Intermittent fasting has been a trend for quite some time already. It’s an eating pattern that actually alternates between fasting and eating periods. There are different ways to do it. One of the most popular ones is the 16/8 method, wherein you’re going to restrict all eating to an eight-hour window and leave the 16 hours of the day for fasting. The eat-stop-eat strategy also has a considerable following. It’s where you’ll fast for just once or twice a week for a full twenty-four hours. Another popular method is 5/2, in which you’re going to eat for five days regularly and fast for two but nonconsecutive days. With this option, however, you’re allowed a maximum of 600-calorie intake on the fasting days.
What can intermittent fasting exactly do to your body? Discover the answers listed below.
1. Weight Loss
Most people perform intermittent fasting to lose weight and fight obesity. According to an article in the Journal Of The Academy of Nutrition And Dietetics, which was published in August 2015, the claim that IF promotes weight loss seems to hold up. It pointed out that any version of intermittent fasting actually has a chance to contribute to weight loss.
It’s essential to note, however, that you’re only going to lose weight when the eating pattern is done properly. According to the same article, intermittent fasting can be as effective as normally restricting calorie intake. The researchers reviewed data from different studies and found that 1.3 percent for a trial of two weeks to 8 percent for a trial of eight weeks is the average weight loss due to IF.
2. Uric Acid And Cholesterol Cleanup
When you do intermittent fasting, your body undergoes the process of ketosis. You may experience muscle pain, skin rashes, fatigue, dizziness, headaches, and, in rare cases, joint aches afterward. It’s the stage when your body releases uric acid and cholesterol into the bloodstream. It’s part of your body’s detoxification process. Mucoid plaque, cholesterol, and the calcification process will be reduced when this stage ends. Lessening of pain and dropping of blood pressure also happens.
3. Reduced Blood Pressure
A study published in Nutrition and Healthy Aging in 2018 found that the 16:8 method decreased the systolic blood pressure significantly among the 23 study participants. The result supported the claim that intermittent fasting may help in lowering blood pressure. A study published in 2019 in the European Journal of Nutrition also found that IF led to even greater systolic blood pressure reductions than other types of diet without defined eating times involved. According to a March 2019 review published in Nutrients, both animal and human studies supported this link.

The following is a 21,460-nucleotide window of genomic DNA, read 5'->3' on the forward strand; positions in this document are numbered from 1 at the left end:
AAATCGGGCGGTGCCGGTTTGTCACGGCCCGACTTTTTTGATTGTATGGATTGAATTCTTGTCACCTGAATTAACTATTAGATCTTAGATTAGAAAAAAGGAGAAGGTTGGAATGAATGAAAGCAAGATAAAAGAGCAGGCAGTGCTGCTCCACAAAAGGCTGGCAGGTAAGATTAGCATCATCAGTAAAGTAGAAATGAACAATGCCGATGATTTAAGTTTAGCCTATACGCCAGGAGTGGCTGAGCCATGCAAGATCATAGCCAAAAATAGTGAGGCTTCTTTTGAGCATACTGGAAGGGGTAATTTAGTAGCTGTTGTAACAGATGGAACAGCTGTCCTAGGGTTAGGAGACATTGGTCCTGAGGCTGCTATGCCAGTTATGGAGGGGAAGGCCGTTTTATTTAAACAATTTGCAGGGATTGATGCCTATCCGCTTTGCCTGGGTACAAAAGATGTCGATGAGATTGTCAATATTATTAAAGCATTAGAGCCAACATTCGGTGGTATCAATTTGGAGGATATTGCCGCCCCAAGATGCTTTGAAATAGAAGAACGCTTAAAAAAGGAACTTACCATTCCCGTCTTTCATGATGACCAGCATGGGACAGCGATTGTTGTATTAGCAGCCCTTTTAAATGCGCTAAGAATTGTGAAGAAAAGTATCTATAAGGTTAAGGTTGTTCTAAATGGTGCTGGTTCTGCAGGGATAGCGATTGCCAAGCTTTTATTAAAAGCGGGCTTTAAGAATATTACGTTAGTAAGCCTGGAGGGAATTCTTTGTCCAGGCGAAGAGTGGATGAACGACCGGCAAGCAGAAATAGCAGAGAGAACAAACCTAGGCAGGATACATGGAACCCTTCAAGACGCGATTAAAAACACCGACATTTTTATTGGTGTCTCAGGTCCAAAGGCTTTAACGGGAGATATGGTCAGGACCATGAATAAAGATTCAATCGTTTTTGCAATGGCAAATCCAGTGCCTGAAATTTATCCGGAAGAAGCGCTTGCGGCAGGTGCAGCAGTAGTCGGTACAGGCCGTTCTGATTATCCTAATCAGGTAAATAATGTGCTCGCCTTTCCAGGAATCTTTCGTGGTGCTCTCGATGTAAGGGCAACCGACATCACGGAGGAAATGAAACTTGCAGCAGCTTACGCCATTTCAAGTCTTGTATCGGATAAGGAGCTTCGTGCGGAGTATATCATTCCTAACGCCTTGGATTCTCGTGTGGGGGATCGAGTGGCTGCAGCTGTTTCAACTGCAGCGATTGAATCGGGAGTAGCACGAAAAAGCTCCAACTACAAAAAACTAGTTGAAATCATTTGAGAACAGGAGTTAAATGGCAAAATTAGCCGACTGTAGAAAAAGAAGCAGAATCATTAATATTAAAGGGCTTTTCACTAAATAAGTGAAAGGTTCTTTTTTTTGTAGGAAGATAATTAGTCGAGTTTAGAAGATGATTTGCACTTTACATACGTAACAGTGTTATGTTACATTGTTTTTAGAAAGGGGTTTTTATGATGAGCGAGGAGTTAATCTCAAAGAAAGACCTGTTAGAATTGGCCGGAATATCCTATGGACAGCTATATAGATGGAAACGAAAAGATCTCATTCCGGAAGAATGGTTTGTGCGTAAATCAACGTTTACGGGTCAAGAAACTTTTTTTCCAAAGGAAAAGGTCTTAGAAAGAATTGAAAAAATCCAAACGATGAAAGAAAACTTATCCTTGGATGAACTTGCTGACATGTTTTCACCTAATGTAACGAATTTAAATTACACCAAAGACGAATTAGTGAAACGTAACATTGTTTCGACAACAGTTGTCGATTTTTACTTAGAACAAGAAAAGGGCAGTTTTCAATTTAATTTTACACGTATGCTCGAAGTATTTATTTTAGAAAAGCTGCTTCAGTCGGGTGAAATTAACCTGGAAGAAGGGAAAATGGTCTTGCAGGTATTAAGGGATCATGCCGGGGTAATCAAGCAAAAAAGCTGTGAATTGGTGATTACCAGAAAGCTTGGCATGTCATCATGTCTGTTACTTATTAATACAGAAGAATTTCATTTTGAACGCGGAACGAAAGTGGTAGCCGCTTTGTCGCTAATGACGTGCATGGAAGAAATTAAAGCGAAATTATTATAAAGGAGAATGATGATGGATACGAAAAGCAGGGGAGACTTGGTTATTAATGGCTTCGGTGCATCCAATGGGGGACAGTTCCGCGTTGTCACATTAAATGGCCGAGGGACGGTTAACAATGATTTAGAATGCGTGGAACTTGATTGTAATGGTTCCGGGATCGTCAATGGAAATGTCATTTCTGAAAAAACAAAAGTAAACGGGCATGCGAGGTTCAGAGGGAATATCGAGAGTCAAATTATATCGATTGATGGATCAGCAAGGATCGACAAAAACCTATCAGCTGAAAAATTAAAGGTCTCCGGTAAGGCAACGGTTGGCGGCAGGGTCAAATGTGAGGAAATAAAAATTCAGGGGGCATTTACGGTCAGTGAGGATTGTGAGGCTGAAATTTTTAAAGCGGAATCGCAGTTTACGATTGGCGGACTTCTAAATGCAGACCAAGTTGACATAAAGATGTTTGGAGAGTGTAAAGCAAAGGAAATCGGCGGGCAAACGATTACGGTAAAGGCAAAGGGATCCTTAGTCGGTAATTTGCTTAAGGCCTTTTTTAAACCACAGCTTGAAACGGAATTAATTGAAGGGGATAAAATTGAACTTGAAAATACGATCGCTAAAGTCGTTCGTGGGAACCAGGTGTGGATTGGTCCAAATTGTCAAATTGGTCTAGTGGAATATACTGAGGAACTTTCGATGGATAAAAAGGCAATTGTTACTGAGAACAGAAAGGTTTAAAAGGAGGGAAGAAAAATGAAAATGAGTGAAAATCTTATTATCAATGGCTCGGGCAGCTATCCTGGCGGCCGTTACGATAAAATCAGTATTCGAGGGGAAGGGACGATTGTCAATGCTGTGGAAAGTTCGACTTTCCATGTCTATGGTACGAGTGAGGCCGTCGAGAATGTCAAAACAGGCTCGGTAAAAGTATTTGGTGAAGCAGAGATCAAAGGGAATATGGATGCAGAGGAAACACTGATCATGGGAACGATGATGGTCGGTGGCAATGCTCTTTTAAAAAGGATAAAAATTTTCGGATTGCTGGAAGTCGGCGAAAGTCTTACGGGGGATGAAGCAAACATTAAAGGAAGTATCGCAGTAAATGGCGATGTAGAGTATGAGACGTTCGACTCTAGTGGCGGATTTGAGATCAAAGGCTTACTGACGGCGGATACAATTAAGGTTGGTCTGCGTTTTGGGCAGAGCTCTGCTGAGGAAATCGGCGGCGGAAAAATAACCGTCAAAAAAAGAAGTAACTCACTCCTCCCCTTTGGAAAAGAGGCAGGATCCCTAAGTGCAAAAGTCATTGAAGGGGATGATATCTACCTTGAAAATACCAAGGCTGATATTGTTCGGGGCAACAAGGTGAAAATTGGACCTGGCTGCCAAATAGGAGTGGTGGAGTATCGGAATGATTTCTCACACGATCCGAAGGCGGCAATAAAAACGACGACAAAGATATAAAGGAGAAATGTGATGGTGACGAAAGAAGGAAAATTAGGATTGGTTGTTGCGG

However, the blood-pressure-lowering effect is only for the short-term. All the researches mentioned above show that such a benefit lasts only while intermittent fasting is practiced. Researchers found that the blood pressure readings actually returned to their initial levels once people returned to their normal eating pattern and the diet ended.
4. Digestive System Resting
Your digestive system may take a deserved rest when you do intermittent fasting. It’s true since you’re actually reducing your food intake. However, resting of the digestive system may only happen during a prolonged IF. It’s because the digestive process takes time, and shorter periods of IF never fully stop it.
5. Reduced Inflammation
Numerous animal studies have shown that both general calorie restriction and intermittent fasting can reduce inflammation levels. Clinical trials, however, are few and far between. The authors of one study published in Nutrition Research involved fifty people to know if such a link also existed among humans. The participants were fasting for the Muslim holiday, Ramadan. They were fasting from sunrise to sunset before eating overnight. Pro-inflammatory markers, together with body fat, body weight, and blood pressure, were lower than usual during the fasting period as per the result.
6. Emotional Triggering
People usually find themselves feeling hungry and even overwhelmed after the first six hours of fasting. It may trigger some emotions, such as frustration, anger, sadness, or feeling down. What you can do when experiencing these things is to remind yourself that there’s a logical reason for your fasting. Keep in mind that it’s crucial to deal with these emotions in order to do IF successfully.
Instead of focusing on being hungry, take some time to concentrate or meditate. Focus on activities that don’t require so much physical effort. More importantly, don’t take your emotions out on people in your life.
Intermittent fasting is more than just a way to lose weight. Uric acid and cholesterol cleanup, blood pressure reduction, digestive system resting, and inflammation reduction also result from narrowing your eating window. IF, however, may also trigger your emotions, but as long as you know how to deal with them and you’re doing intermittent fasting properly, you can’t go wrong with this trendy eating pattern.